Beer Maverick

How Many Breweries in San Diego? August 2019 Edition

#sandiego’s #craftbeer scene continues to grow. There are now 156 craft and 5 non-craft breweries in San Diego county (no change), 54 craft and 1 non-craft tasting rooms (an increase of 3), for a grand total of 216 locations (an increase of 3). #sandiegocraftbeer #beer #beertour

August 2019 was about average for the year. Three tasting rooms opened. No breweries opened or closed. There are now 156 craft and 5 non-craft breweries in San Diego county (no change), 54 craft and 1 non-craft tasting rooms (an increase of 3), for a grand total of 216 locations (an increase of 3).

Here is THE LIST of breweries and tasting rooms, in a conveniently sortable spreadsheet.

Newly Open

Pure Project’s first tasting room, Pure at the Park in Banker’s Hill, had their grand opening on the weekend of August 2.

Modern Times’ latest tasting room is The Invigatorium. In East Village, co-located with a few other food and beverage companies, this location’s focus is MT coffee, but several beers are on tap, too.

In a first that I’m aware of, a San Diego brewery planned to open TWO tasting rooms in the same month. Little Miss Brewing opened their La Mesa tasting room and had indicated that their Escondido tasting room would also open in August 2019. It looks like they didn’t get Escondido open yet, but presumably that means it will be open soon. These are the fourth and fifth locations for Little Miss, which already has tasting rooms in Normal Heights and East Village in addition to their brewery and tasting room in Miramar. Only two breweries have more than five locations in San Diego: Karl Strauss (six breweries/brewpubs) and Stone (two breweries and four tasting rooms). Pizza Port has four breweries in San Diego County. Modern Times and Mike Hess each have one brewery and three tasting rooms in the county. Little Miss is pursuing a bold strategy; the other places just mentioned all have better beer, better reputations and better tasting room experiences.

Coming Soon

As far as I can remember, this is the first time since I started this monthly update that there were no announcements of new breweries in planning. Don’t worry, there are still plenty on the way. See below.

Ending Soon

2Kids Brewing, part of the Miralani Makers District, announced in mid-August on social media that after failed lease negotiations they will be closing permanently after their sixth anniversary celebration at the end of September. A few months ago, the same landlord [Can someone please send me the name?] made it impossible for Align Brewing to sell their business, scuttling a family dream to move to Hawaii. The landlord was part of the issue in Benchmark Brewing’s closure, too (Fenton, in that case). And several Brewery Igniter tenants (also Fenton) have told me that their rent is so high relative to the capacity of the pre-installed brewing systems that it is extremely difficult to brew enough to save enough to move out, even though that’s what the Igniter is supposed to be for. (Rawley frrom Rouleur Brewing most recently detailed this situation for me. Rouleur has since announced a 15 month plan to move out and build a brewery of their own by fall 2020.)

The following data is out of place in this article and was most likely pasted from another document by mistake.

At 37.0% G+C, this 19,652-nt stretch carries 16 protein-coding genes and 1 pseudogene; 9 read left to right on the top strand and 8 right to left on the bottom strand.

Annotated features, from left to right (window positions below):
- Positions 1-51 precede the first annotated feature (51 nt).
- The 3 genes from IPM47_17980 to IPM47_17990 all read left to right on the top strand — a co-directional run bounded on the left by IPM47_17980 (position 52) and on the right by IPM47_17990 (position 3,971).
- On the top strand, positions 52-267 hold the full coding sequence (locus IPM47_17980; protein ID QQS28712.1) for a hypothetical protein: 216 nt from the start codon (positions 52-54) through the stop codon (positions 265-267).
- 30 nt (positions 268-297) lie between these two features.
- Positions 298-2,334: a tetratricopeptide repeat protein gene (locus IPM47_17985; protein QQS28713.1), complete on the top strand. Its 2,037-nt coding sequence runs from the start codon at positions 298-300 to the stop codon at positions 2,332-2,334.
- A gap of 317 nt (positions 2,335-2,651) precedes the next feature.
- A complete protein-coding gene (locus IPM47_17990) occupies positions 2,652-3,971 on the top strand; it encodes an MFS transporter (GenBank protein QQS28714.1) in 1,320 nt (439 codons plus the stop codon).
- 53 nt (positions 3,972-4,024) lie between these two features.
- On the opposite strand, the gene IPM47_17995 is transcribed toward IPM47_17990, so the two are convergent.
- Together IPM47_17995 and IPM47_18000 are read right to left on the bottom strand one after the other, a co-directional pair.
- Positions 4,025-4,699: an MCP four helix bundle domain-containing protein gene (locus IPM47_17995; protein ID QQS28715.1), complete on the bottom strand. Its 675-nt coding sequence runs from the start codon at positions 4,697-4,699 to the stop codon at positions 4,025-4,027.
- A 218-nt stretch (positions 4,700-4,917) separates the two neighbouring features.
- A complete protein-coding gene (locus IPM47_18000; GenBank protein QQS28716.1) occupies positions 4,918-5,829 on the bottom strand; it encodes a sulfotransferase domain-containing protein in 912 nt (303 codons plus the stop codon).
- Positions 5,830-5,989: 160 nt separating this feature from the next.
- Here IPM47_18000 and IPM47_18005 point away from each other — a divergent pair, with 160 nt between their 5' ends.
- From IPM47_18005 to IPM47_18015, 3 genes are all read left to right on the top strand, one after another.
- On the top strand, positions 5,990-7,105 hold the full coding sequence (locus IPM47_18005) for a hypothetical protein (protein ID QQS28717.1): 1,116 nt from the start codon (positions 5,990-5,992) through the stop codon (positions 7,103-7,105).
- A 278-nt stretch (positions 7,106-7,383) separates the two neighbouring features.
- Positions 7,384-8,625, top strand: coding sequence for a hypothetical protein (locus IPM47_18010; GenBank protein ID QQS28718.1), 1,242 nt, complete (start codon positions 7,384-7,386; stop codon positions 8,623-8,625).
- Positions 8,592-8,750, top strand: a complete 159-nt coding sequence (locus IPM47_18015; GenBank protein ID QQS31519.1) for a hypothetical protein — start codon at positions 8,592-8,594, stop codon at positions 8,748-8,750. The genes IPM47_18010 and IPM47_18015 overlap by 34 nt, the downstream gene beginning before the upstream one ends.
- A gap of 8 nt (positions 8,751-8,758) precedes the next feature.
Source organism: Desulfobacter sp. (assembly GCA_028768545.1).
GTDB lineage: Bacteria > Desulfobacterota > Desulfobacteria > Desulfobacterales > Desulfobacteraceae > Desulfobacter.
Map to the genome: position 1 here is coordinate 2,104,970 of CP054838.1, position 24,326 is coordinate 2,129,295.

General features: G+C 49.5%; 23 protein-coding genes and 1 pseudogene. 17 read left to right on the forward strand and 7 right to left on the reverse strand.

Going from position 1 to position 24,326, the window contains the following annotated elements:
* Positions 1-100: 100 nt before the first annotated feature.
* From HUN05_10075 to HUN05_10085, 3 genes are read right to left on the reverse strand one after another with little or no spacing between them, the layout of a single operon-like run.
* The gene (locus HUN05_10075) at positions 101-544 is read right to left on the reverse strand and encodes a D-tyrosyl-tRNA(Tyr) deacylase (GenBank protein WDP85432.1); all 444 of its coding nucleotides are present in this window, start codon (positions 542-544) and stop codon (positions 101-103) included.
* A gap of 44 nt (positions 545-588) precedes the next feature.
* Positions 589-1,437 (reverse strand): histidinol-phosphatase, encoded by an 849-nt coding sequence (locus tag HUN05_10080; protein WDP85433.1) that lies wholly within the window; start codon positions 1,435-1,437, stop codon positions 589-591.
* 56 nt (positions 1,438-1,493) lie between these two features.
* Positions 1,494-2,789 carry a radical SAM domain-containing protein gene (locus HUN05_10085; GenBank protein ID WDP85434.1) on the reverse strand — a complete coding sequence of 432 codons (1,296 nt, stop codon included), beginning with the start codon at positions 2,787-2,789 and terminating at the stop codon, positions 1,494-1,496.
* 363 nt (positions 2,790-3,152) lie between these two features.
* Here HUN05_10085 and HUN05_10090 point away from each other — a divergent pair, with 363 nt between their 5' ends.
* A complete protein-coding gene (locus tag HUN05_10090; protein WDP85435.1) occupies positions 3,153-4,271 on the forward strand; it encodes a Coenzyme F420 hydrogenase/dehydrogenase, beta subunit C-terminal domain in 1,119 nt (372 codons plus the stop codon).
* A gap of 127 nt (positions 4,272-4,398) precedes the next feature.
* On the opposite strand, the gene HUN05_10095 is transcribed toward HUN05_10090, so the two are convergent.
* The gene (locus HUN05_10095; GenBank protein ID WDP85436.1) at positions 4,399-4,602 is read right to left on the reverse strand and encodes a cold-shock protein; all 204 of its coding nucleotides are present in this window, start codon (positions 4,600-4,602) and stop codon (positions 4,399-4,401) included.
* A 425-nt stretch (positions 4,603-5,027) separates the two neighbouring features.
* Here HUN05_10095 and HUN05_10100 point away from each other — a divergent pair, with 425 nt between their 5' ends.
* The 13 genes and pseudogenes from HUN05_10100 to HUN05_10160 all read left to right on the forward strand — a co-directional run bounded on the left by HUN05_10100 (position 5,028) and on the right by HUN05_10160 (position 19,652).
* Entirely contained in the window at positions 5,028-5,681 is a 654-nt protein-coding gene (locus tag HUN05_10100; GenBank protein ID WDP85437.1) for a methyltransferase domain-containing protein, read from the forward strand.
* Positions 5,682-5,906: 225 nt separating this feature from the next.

According to an announcement in West Coaster, URGE Oceanside will be closing down its whiskey bank/bar/second brewery for house brand Mason Ale Works. This coincides with opening a new instance of the eatertainment venue URGE Common House, this new one to be opened in Temecula. Mason Ale Works recently expanded brewing capacity at the San Marcos URGE Common House, so the brewing equipment at Oceanside will no longer be needed.

Other News

The craft beer scene is booming. In 2018, craft beer’s economic impact on San Diego grew 5.5% to $1.167 billion. See my Coast News column about the economic impact report here.

A recent post on summarizes the mid-2019 data on national brewery density. It is an interesting analysis, though it does not account for volume of production sold out of state (which increases the dollars-per-capita for states like Colorado), tourists who help drink the beer, etc. For comparison, while San Diego has 5.2 breweries per capita, nine entire states, let alone cities within those states, have higher brewery density than that. California is only at 2.6 breweries per capita. There’s still plenty of room for growth.

That doesn’t mean everything is universally rosy: some breweries are finding it difficult to compete, as Ian Anderson reported in San Diego Reader.

Fresh off opening their Oceanside tasting room in summer 2019, Kilowatt Brewing will open a second “speakeasy” space adjoining their current Kearny Mesa brewery. It will serve tiki-themed drinks as well as beers. The whole thing is a temporary affair since Kilowatt will need to relocate soon: The strip mall they are in is due to be demolished in fall 2020.

A project announced almost two years ago, Kno Beverage House, now simply Beverage House, is still in progress despite having originally planned to open more than a year ago. However, I recently received email confirmation that this place will serve craft beer but will not have a brewery of its own—the person who wrote to me said he wasn’t sure how everyone got that idea. I’m pretty sure it was this, which says Santa Ana’s Cismontane Brewery (part of the ownership) will brew some of its beers in Escondido. That, apparently, was either a misconception or a plan that didn’t come to fruition. The upshot is (-1) to the In Planning List.

My current estimate, then, is that there is a high chance that four or five new breweries will open before the end of 2019, and six to nine new tasting rooms.